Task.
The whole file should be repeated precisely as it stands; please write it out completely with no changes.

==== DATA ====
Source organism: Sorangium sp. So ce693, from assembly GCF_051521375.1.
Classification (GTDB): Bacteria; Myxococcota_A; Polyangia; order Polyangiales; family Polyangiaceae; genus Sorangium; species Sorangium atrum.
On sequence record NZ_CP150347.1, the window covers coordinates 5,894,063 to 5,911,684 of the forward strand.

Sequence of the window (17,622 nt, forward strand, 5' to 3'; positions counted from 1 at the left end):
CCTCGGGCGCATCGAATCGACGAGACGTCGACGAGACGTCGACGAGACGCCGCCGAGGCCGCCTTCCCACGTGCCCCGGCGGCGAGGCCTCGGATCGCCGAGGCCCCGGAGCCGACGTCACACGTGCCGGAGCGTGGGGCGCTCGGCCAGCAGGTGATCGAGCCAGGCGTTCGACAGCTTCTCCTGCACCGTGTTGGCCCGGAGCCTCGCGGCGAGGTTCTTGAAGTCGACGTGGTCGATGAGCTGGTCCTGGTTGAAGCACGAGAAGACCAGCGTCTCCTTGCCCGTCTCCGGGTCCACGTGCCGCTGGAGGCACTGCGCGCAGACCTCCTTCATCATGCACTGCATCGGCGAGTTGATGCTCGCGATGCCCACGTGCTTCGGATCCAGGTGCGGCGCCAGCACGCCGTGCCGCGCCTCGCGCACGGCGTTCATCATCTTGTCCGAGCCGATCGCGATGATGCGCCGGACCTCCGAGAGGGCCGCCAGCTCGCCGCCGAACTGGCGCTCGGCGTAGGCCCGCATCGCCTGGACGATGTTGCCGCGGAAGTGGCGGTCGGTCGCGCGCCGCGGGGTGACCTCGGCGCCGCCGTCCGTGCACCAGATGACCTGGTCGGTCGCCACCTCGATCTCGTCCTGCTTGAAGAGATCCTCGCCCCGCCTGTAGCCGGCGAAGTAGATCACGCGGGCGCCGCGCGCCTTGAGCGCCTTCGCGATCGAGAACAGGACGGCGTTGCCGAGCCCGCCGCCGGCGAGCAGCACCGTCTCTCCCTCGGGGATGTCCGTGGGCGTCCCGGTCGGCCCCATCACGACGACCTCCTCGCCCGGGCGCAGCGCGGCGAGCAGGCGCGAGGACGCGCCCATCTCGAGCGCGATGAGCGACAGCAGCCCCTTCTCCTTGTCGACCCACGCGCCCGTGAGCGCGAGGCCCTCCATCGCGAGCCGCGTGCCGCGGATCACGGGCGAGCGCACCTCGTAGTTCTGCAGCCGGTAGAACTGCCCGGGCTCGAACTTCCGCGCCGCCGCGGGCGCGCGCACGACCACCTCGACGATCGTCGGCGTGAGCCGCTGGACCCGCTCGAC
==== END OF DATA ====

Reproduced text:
Source organism: Sorangium sp. So ce693, from assembly GCF_051521375.1.
Classification (GTDB): Bacteria; Myxococcota_A; Polyangia; order Polyangiales; family Polyangiaceae; genus Sorangium; species Sorangium atrum.
On sequence record NZ_CP150347.1, the window covers coordinates 5,894,063 to 5,911,684 of the forward strand.

Sequence of the window (17,622 nt, forward strand, 5' to 3'; positions counted from 1 at the left end):
CCTCGGGCGCATCGAATCGACGAGACGTCGACGAGACGTCGACGAGACGCCGCCGAGGCCGCCTTCCCACGTGCCCCGGCGGCGAGGCCTCGGATCGCCGAGGCCCCGGAGCCGACGTCACACGTGCCGGAGCGTGGGGCGCTCGGCCAGCAGGTGATCGAGCCAGGCGTTCGACAGCTTCTCCTGCACCGTGTTGGCCCGGAGCCTCGCGGCGAGGTTCTTGAAGTCGACGTGGTCGATGAGCTGGTCCTGGTTGAAGCACGAGAAGACCAGCGTCTCCTTGCCCGTCTCCGGGTCCACGTGCCGCTGGAGGCACTGCGCGCAGACCTCCTTCATCATGCACTGCATCGGCGAGTTGATGCTCGCGATGCCCACGTGCTTCGGATCCAGGTGCGGCGCCAGCACGCCGTGCCGCGCCTCGCGCACGGCGTTCATCATCTTGTCCGAGCCGATCGCGATGATGCGCCGGACCTCCGAGAGGGCCGCCAGCTCGCCGCCGAACTGGCGCTCGGCGTAGGCCCGCATCGCCTGGACGATGTTGCCGCGGAAGTGGCGGTCGGTCGCGCGCCGCGGGGTGACCTCGGCGCCGCCGTCCGTGCACCAGATGACCTGGTCGGTCGCCACCTCGATCTCGTCCTGCTTGAAGAGATCCTCGCCCCGCCTGTAGCCGGCGAAGTAGATCACGCGGGCGCCGCGCGCCTTGAGCGCCTTCGCGATCGAGAACAGGACGGCGTTGCCGAGCCCGCCGCCGGCGAGCAGCACCGTCTCTCCCTCGGGGATGTCCGTGGGCGTCCCGGTCGGCCCCATCACGACGACCTCCTCGCCCGGGCGCAGCGCGGCGAGCAGGCGCGAGGACGCGCCCATCTCGAGCGCGATGAGCGACAGCAGCCCCTTCTCCTTGTCGACCCACGCGCCCGTGAGCGCGAGGCCCTCCATCGCGAGCCGCGTGCCGCGGATCACGGGCGAGCGCACCTCGTAGTTCTGCAGCCGGTAGAACTGCCCGGGCTCGAACTTCCGCGCCGCCGCGGGCGCGCGCACGACCACCTCGACGATCGTCGGCGTGAGCCGCTGGACCCGCTCGAC